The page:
On 8 March 2017 the Commissioner of the Italian Revenue Agency (Agenzia delle Entrate, “IRA”) issued rules (Provvedimento, the “Rules”) including specific implementing provisions for individuals that migrate their tax residency from abroad to Italy (the “Regime”). The Regime is inspired by the British resident non-dom legislation as well as by similar regulations already approved in other EU Countries (such as Portugal, Spain, Malta, etc.).
1. Background: eligible persons and key implications of the Regime
It should be reminded that the legal framework of the Regime has been introduced in December 2016 with approval by the Italian Parliament of 2017 Budget Law (“Budget Law”) through the insertion of Article 24-bis in the Italian Income Tax Code (“IITC”). The Regime, which is part of a broader set of rules aimed at enhancing foreign investments in Italy, clearly intends to attract the High-Net-Worth Individuals (“HNWI”).
Pursuant to the aforementioned provisions, HNWI (regardless of their nationality or domicile) transferring their tax residency to Italy are now allowed to opt (“Option”) for their non-Italian sourced income to be taxed in Italy through a yearly substitutive tax at a flat amount of 100,000 Euros. This favorable taxation on personal income provided for by the Regime represents an interesting alternative to the ordinary IRPEF brackets (up to 43%, plus local surcharges) normally applicable to Italian resident individuals, who are subject to income taxation in Italy on a worldwide basis (i.e. on their overall income, regardless of the country where it is sourced).
The election is quite flexible, since it allows the HNWI to carve out certain countries from it, so that income sourced therein would be subject to ordinary Italian income taxation; this would enable the HNWI to optimize his/her tax burden, potentially claiming reduced withholding taxes in foreign jurisdictions (with the right to a corresponding tax credit in Italy, if applicable), considering the nature of his/her investments as well as the results thereof.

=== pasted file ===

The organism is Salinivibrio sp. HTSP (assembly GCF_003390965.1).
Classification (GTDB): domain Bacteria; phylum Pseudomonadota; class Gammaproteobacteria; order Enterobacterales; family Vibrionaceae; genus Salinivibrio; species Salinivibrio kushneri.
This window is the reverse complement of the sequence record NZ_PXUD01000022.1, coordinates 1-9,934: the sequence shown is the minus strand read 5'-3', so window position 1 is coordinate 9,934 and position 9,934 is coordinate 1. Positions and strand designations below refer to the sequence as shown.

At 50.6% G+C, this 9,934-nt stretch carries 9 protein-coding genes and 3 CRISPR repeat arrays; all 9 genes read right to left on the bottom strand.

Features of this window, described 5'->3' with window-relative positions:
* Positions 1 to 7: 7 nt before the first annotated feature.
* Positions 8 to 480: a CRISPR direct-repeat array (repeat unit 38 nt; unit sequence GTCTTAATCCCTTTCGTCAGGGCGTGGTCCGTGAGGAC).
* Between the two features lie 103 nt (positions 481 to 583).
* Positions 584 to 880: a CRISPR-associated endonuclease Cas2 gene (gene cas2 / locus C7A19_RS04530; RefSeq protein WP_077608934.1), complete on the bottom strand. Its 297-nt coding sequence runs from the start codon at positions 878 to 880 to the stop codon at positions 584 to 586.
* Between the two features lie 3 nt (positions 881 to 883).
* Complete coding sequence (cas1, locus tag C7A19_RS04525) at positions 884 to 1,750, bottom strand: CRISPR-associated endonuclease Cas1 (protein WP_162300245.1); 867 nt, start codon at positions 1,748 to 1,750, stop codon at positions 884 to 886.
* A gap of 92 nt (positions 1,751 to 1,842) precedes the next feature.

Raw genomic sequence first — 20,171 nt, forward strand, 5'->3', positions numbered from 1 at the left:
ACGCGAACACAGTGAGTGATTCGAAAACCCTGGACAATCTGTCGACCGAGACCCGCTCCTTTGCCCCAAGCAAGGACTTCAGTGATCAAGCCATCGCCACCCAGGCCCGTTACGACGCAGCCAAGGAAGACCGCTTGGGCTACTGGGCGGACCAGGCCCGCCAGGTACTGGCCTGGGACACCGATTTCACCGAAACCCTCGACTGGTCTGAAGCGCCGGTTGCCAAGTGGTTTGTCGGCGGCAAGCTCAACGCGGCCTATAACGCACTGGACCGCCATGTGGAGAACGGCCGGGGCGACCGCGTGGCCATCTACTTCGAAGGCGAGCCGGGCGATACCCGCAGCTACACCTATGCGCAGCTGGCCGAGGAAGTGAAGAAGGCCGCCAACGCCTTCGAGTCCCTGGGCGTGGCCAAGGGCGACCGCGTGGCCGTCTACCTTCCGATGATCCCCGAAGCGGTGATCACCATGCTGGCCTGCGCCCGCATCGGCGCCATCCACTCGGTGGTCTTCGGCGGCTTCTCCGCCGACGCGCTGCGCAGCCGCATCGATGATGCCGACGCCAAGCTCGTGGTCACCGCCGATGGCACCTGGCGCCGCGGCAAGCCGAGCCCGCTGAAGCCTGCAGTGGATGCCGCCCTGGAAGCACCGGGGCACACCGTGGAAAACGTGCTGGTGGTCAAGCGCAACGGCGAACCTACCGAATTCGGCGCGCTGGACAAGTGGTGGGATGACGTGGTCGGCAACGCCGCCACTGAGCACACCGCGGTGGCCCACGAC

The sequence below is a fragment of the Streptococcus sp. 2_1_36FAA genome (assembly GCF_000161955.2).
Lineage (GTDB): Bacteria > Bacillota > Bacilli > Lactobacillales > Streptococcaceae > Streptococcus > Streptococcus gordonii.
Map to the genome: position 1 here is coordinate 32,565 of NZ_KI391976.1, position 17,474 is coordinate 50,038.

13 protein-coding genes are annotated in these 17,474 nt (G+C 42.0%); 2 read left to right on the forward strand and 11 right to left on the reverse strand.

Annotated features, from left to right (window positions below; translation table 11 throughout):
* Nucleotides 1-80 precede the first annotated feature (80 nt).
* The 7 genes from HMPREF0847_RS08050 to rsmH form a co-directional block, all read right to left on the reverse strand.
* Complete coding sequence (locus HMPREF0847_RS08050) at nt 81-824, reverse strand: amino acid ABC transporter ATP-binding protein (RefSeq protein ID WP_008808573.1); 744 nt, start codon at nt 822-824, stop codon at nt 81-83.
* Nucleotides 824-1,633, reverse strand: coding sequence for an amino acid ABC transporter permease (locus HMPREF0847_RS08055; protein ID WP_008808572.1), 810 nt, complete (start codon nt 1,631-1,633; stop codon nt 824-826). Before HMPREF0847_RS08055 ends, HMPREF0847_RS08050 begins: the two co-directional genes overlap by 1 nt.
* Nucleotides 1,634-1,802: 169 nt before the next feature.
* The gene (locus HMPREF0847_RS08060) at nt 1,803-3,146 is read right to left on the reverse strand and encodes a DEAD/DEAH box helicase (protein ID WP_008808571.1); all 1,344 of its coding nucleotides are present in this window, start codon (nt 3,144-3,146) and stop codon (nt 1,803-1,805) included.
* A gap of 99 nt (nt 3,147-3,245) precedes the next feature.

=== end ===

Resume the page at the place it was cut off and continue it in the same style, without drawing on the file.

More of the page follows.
Income having an Italian source would fall outside of the Regime and be subject to ordinary income taxes (either at progressive rates or at the flat rates provided by special domestic rules, e.g. in relation to domestic financial investments).
The Regime is available only for “newly resident” HNWI, who have not been resident in Italy for at least 9 years out of the 10 years prior to their transfer, and may be extended to the family members of these individuals (in which case the flat amount of the substitutive tax would be equal to 25,000 Euros per each additional member) provided that they also fulfil the same conditions.
2. Election for the Regime: the Ruling Request
Based on the interpretation of the Budget Law initially proposed by scholars and tax practitioners, it seemed quite clear that, in order to benefit from the Regime, all applicants should have to submit a preliminary ruling request (“Ruling”) to IRA in order to prove that the eligibility requirements are met.
However, based on the wording adopted by IRA in the Rules, it seems that such advanced Ruling should be considered as optional and not mandatory, so that the Option can be deemed as validly exercised simply by making the relevant election for the Regime in the annual income tax return for the tax period during which the residence has been transferred to Italy (or alternatively the subsequent one). In this specific regard, it could be worth waiting for further clarifications and operational guidelines (already announced and expected to be published by IRA in the coming weeks), In any event, it is strongly recommended to carefully evaluate the submission of a Ruling request, considering the novelty of the Regime, the sensitivity of the matter as well as the level of certainty that this procedure would grant to HNWI taxpayers.